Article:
Blood tests will be done to find out if someone has hepatitis B. If a child is found to be positive for hepatitis B their condition will be assessed and monitored by undertaking blood tests and other investigations. Download the leaflet to view diagrams explaining the different blood tests.
At the moment, there is no cure for hepatitis B but more research is taking place. Treatment is aimed at controlling the hepatitis B virus by reducing the amount of virus in the blood and improving the immune system response. This will minimise the risk of spreading the infection and prevent damage to the liver cells.
All babies born to mothers who have had a negative hepatitis B surface antigen blood test result during antenatal care are known as low risk babies.
From 1st August 2017 all babies born in the UK are offered the hepatitis B vaccine as part of the universal vaccination which is given at 8, 12 and 16 weeks of age.
There are different vaccines available to try to stop hepatitis B developing in babies born to mothers with hepatitis B. These differ from the routine vaccinations given to all babies when they are born. Babies who are born to mothers with hepatitis B have an accelerated course (see below).
These babies should receive the first vaccine as soon as possible after birth, and definitely within the first 24 hours of life. Sometimes the blood test can show that a mother is highly infectious. If this is the case the child may be given another injection of specific hepatitis B immunoglobulin (HBIG) at birth, as well as the vaccine, to help them to fight the infection. This provides temporary immunity whilst waiting for the vaccine to work. HBIG should be given at the same time as the first vaccine or as close as possible to the vaccine within 24 hours of birth.
Vaccination timings for a child at risk of hepatitis B:
- At birth – within 24 hours of birth
- 4 weeks
- 8 weeks
- 12 weeks
- 16 weeks
- One year of age
Vaccination is more than 95% effective in protecting babies from long-term hepatitis B infection.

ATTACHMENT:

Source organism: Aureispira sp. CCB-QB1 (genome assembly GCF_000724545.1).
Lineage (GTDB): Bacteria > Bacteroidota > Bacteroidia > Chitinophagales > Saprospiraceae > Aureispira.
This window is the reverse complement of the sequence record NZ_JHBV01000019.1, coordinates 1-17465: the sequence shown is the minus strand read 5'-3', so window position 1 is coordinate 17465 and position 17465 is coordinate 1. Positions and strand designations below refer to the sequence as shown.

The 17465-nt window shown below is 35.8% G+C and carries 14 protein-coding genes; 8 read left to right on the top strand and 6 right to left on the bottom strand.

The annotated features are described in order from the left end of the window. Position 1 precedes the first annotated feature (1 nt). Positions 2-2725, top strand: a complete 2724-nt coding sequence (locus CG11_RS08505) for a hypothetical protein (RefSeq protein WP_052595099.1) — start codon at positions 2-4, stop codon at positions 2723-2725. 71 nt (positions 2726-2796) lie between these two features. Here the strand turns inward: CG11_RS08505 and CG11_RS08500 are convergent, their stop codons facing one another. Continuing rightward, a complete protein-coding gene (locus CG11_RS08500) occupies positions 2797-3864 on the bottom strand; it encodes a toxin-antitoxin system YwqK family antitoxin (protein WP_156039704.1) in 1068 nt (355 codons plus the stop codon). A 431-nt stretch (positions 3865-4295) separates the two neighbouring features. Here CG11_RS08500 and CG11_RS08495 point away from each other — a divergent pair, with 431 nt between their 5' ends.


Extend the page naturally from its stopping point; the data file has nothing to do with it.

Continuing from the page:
Other individuals who require hepatitis B vaccination:
- Family members, siblings and carers living in the same house as a person who has been diagnosed with acute or chronic hepatitis B
- All household contacts
- Sexual partners of people with hepatitis B
- Those involved in fostering or adoption
Families adopting from countries where hepatitis B infection is common or at high levels are advised to have the hepatitis B vaccination. The vaccine will reduce their risk of contracting the virus.
A baby born to a mother with hepatitis B won’t be tested for hepatitis B until they have completed all vaccinations for hepatitis B at 12 months old.
If you adopt or foster an infant whose mother has or may have had hepatitis B you will need to make sure they receive their hepatitis B vaccinations as scheduled (see previous page).
Foster carers, and their families, should also be immunised against hepatitis B if they are looking after children with hepatitis B. When a child is fostered there should be a medical exam and a health assessment of the child during the process. Carers should be advised about any infection risks and whether they need to be immunised.
Carers should check the child’s red book (if available) to see if the hepatitis B vaccination has been given and to check whether the child has had a blood test for the hepatitis B surface antigen, hepatitis B core antibody and hepatitis B surface antibody. These results will inform the doctor or nurse if the child has a good response to the vaccinations (immunity) or not
You should inform healthcare professionals treating your child including their dentist. Choosing whether to tell people about your/your child’s hepatitis B status is a very personal decision and there is no right or wrong answer. There can be a stigma associated with hepatitis B and sometimes family and friends don’t fully understand what it is.
Some people, however, find that support from family and friends is important and helps them to cope with the diagnosis better.
It is also up to parents when to tell children about their health. It is helpful that even young children receive some information about what they can do to prevent passing the infection on to others.
Whether or not to tell a child’s school is also a difficult decision for some parents. There is a worry that the school may stigmatise or treat a child with hepatitis B differently but they should ensure confidentiality at all times. It is your choice.